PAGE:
Monday, October 31, 2011

Art Auction - (5th)

Students learned about Andy Warhol and his style of repeating images. Using the grid technique  students drew famous cartoon characters on 6 x 9 paper, then traced the drawing on styrofoam. We printed with printing inks to make many copies. The best copy was mounted and turned in for a grade, and then sold in the classroom auction at the end of the school year.

So how did the students buy these prints? 

All during the year 5th grade students earn "ART" money for good learning behaviors seen below:  
1) Following Instructions Right Away
2) Staying on Task
3) Raising hand for getting teacher's attention
4) Good listening skills
5) Working well with others

Each 9 week quarter I made sure to pass out 2-3 "ART" money bills  to every student. This guaranteed that I would positively praise all my students - individually every quarter. Which is vital with 600 students in my program. (I do different versions of this praise system with every grade, except for the Kindergarteners.) 
The "ART" money is worth one million dollars. Prior to the Art Auction the excited students make a table tent with their millionaire name on it such as: Mr. Bill, Princess Green, Dr. Moneybuck, President So & So, Richie Rich... Then I go around the room introducing each millionaire. Its fun.

Some bidding rules are explained and reminders to be respectful and thoughtful of the artwork made by fellow students.  Two student volunteers are needed - a banker and an appraiser.  It has worked best with me as the auctioneer, keeping structure to the game.

I show one print at a time. The students raise hands to call out their bid when I point to them. The highest bidder pays the banker. The appraiser records the amount the art sold for on the back of the actual print, and the bidder owns the print.  Every print is sold. For the last print auctioned, the students may combine their millions on. It becomes a bit loud, but great fun. At the end of the game all the money is returned to me for next year's auction.

Magical Bus in Outer Space - (1st)

Shields - (4th)

Students learned about the shields Native American warriors carry into battle. A shield is an honored object. The animals and designs represent spirit protectors the warrior believed would watch over him.
Complementary colors were used to color the shields. I told the students these colors are strong, bold, and powerful. Complementary colors are not quiet, they demand attention. They give our shields a look of strength and power. Lighter colors from the complementary pairs were utilized.

The outer border colors must unify with the center design. Unifying the colors shows organized planning and pulls all the shapes together for a whole look. We do add one new color in the center area for added interest, but its optional. Black and white may be used too.

Symmetry in the background is decided on. Student select 1/2 or 1/4 background. 

Materials: 12" cardboard circle, large plastic ice cream lid to trace inside circle, permanent black markers, color markers, paper streamers, assorted color paper, black cord 10" long, feathers: natural & colored, hot glue gun, wooden beads with large inside diameter. 
Handouts with Native American symbols and their meanings (See the 5 handouts below).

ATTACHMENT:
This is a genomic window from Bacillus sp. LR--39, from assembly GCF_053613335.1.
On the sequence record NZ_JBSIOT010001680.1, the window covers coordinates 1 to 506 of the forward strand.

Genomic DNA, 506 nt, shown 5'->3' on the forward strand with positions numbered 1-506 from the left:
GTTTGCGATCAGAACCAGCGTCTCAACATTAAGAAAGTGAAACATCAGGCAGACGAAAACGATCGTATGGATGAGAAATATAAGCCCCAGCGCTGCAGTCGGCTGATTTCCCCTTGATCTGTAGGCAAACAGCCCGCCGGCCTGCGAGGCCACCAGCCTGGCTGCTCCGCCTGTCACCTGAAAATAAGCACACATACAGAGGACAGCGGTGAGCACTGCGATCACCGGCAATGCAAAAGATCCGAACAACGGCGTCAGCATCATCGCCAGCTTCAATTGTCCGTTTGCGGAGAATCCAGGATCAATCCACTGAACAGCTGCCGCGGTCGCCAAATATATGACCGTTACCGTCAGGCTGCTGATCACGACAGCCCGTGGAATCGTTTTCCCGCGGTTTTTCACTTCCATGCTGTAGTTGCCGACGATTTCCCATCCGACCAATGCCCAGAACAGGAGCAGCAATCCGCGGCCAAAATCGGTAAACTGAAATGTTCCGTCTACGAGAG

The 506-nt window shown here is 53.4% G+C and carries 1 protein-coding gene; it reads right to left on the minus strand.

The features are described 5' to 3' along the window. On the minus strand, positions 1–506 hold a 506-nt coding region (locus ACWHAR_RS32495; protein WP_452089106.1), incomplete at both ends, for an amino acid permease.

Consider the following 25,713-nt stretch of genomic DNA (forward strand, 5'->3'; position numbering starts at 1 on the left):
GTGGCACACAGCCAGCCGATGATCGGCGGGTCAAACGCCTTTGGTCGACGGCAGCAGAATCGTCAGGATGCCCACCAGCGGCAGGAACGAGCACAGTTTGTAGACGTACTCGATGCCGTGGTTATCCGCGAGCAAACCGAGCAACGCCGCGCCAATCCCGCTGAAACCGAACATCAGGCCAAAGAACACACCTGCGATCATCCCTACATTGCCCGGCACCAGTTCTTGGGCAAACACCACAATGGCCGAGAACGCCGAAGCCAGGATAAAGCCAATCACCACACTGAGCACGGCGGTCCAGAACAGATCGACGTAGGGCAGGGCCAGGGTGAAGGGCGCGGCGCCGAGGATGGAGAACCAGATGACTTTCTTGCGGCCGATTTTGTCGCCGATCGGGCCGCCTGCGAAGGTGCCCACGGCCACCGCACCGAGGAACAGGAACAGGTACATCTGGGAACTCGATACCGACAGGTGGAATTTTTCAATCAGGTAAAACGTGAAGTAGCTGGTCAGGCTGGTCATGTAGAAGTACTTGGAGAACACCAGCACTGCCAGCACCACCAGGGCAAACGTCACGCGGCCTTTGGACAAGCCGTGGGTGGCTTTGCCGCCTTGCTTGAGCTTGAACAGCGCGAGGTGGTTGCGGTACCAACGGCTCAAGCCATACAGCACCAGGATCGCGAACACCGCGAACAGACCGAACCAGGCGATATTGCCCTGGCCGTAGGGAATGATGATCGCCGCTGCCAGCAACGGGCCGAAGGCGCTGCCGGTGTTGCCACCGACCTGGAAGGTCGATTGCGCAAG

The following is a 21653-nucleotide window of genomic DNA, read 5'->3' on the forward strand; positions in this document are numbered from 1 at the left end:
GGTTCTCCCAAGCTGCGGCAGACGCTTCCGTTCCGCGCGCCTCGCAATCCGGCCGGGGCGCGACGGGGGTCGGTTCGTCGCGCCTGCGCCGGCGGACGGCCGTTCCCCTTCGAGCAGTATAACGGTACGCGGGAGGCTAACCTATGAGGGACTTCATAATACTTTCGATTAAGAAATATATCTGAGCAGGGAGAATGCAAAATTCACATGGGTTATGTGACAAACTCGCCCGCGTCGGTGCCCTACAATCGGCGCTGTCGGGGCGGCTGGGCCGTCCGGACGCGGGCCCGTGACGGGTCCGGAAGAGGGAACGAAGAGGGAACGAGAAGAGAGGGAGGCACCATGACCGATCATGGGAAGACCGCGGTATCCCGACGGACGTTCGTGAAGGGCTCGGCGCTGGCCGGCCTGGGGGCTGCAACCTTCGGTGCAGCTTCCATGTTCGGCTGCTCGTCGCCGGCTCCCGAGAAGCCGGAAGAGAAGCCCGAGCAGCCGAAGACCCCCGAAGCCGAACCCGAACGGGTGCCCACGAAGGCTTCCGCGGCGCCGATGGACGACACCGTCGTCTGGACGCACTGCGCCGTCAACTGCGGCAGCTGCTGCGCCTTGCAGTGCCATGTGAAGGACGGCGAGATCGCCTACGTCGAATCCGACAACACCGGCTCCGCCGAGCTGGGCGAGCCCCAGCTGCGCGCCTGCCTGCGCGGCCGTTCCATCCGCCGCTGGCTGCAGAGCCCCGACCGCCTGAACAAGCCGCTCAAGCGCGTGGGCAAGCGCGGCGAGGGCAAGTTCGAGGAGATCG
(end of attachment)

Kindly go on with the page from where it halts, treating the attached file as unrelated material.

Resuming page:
Color wheel poster to point out complementary colors. 
Students can draw the symbols they selected and write meanings on the back of the shield.

Paper Kaleidoscopes - (4th)

This project is made just like paper snowflakes.

First, we practiced folding and cutting a snowflake with pre-cut 8 1/2" squares (2@)
of plain white copy paper.  The square was folded tree times into a
smaller and smaller triangle.  Shapes were drawn or cut free-hand on all three edges 
of the triangle. Free form shapes and/or geometric shapes were used. 
Some space left between each shape was necessary to hold the snowflake together. 
Unfold the snowflake and SURPRISE! What a complex design!

We selected a 9" Fadeless color square and folded it just like the practice snowflake.
The 9" snowflake was glued in the center of a 12 x 12 black background.
This snowflake technique was then repeated with 6" and  3" squares
of "Fadeless" assorted colors. A color scheme of 3-4 colors was required.

The corner designs came from a folded snowflake that was 
later cut into fourths (on the folds).
  Paper snowflakes could also be cut down so its smaller identical parts
   were used. All the kaleidoscope designs had to be symmetrical for an 
organized and planned look.

Bones - (4th)

Action People - (4th)

Fashion Diva, Bride, and Beauty Contest Winner

Football Player and Knight

Cowgirl and Handcuffed Prisoner

Luke Skywalker (Star Wars)  and Cupcake Decorator

Game, Fish and Parks Officer and Ice Skater with Trophy 
Mad Scientist and Cowboy with chaps

Desert Drive - (2nd)

Let's go on a desert tour in our special truck. Have you ever been to Monument Valley in Utah/Arizona. As you drive notice the mesas in the background. Its a sunny day today and the colors sure make our desert look warm.

Below are some close-ups of amazing trucks with items in the back for traveling in the desert. Notice some unusual drivers and passengers riding in the pick-ups. What did they pack up in the back of their trucks?

We stamped the landscape lines with a cardboard 1" x 1/2" square and black acrylic paint to achieve a textured, angular line.

Before painting the sun was given a warm color halo with oil pastels. The desert animals, bones, and plants were also colored with oil pastels.

Painting with warm colors gives the desert a "hot" look. The students used yellow and one other warm color to streak across their desert.